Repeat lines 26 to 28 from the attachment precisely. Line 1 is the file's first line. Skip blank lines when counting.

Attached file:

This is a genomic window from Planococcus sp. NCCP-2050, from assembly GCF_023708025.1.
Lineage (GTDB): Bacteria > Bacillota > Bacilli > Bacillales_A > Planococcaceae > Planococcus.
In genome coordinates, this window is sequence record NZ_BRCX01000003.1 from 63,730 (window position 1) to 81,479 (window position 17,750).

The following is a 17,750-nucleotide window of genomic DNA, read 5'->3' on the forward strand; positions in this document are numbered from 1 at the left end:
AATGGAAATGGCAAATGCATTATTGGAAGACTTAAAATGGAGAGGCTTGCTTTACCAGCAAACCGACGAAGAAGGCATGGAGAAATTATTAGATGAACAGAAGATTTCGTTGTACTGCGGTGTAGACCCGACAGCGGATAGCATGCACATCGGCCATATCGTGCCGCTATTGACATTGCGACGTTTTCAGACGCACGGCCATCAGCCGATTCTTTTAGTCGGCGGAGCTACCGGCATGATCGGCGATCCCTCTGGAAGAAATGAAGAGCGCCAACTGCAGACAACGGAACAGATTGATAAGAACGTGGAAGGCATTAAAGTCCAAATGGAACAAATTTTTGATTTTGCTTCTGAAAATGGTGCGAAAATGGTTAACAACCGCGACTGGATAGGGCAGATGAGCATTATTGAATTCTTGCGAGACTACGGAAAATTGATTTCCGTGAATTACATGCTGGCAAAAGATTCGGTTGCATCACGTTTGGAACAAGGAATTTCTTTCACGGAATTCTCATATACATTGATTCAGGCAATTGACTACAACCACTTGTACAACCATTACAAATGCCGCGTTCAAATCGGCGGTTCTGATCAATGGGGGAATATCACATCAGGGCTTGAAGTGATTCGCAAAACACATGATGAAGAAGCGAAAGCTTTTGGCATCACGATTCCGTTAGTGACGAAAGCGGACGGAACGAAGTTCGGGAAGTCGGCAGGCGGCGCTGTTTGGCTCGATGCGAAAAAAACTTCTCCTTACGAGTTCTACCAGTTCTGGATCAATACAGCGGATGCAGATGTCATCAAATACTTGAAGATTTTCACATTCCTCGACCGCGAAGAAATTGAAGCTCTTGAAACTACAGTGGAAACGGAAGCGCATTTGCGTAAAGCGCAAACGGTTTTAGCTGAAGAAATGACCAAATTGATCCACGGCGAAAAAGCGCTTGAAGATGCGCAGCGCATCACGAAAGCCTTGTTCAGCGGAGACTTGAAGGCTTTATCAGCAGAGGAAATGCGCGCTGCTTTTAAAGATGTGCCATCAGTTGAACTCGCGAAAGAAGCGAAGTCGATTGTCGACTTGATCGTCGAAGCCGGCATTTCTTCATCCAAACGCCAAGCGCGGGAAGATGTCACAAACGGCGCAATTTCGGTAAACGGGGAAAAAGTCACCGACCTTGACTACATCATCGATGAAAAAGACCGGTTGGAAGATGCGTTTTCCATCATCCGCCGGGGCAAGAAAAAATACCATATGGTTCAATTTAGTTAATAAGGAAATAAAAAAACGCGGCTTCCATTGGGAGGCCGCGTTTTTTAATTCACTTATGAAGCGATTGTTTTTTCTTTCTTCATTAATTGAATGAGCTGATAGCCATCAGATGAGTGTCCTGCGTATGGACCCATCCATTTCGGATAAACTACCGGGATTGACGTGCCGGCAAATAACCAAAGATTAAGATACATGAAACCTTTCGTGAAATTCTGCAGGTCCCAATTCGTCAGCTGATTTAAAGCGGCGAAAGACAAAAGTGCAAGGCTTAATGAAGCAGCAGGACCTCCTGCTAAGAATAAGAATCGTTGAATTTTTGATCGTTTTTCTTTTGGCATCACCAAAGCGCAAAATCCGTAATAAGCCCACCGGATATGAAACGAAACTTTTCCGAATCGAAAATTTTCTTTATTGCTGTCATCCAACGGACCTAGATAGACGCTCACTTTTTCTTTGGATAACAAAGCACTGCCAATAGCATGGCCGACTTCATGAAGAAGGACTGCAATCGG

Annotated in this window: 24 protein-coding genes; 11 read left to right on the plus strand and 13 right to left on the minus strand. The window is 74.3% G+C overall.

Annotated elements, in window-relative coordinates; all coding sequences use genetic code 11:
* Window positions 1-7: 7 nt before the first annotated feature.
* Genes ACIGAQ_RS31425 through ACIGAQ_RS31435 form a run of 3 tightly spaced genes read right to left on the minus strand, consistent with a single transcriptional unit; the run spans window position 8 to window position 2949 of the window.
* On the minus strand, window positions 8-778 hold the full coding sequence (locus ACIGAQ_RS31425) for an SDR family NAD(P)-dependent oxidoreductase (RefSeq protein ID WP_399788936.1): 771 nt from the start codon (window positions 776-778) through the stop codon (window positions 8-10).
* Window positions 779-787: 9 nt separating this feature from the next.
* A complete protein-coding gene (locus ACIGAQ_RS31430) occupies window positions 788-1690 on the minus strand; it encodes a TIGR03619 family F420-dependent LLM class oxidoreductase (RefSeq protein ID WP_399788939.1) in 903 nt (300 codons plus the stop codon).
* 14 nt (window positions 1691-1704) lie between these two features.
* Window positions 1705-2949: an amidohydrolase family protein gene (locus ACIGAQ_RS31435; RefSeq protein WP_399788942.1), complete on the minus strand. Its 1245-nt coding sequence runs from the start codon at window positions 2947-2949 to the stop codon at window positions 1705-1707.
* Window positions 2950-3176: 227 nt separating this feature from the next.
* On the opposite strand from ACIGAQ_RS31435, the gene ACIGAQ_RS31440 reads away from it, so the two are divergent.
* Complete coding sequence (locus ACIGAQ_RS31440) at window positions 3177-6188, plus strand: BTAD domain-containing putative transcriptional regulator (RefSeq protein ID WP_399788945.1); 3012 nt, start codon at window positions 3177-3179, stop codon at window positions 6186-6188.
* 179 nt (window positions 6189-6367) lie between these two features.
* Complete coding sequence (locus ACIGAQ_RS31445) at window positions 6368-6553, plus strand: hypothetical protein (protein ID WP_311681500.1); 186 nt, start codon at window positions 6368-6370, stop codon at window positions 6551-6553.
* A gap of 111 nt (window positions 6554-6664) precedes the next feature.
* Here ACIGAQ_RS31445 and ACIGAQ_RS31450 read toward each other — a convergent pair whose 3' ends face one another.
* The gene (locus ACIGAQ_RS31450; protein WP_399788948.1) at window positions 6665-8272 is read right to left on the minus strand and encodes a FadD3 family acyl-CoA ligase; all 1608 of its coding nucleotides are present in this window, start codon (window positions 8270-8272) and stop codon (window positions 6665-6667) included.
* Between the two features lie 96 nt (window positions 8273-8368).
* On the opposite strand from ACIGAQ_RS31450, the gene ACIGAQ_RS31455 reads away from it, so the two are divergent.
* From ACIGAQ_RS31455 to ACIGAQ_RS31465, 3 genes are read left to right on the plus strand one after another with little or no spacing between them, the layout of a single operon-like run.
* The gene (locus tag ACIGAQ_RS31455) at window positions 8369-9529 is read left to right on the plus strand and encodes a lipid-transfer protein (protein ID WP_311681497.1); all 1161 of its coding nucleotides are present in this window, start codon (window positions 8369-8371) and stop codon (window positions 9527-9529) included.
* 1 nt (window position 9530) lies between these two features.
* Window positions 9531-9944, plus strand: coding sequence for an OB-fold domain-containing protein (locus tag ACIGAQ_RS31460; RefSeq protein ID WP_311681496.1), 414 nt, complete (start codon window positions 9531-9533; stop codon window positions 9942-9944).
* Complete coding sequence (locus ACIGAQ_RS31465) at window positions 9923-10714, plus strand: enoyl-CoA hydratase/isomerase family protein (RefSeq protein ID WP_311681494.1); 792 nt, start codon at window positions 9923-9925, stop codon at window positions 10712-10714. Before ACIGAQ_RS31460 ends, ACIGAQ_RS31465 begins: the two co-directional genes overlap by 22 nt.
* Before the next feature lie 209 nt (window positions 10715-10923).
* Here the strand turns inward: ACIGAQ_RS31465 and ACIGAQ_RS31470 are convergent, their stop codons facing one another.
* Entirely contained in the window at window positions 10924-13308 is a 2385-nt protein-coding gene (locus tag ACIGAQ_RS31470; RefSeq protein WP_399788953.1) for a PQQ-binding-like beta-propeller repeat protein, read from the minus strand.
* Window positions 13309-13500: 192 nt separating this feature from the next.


* The gene (locus tag ACIGAQ_RS31455) at window positions 8369-9529 is read left to right on the plus strand and encodes a lipid-transfer protein (protein ID WP_311681497.1); all 1161 of its coding nucleotides are present in this window, start codon (window positions 8369-8371) and stop codon (window positions 9527-9529) included.
* 1 nt (window position 9530) lies between these two features.
* Window positions 9531-9944, plus strand: coding sequence for an OB-fold domain-containing protein (locus tag ACIGAQ_RS31460; RefSeq protein ID WP_311681496.1), 414 nt, complete (start codon window positions 9531-9533; stop codon window positions 9942-9944).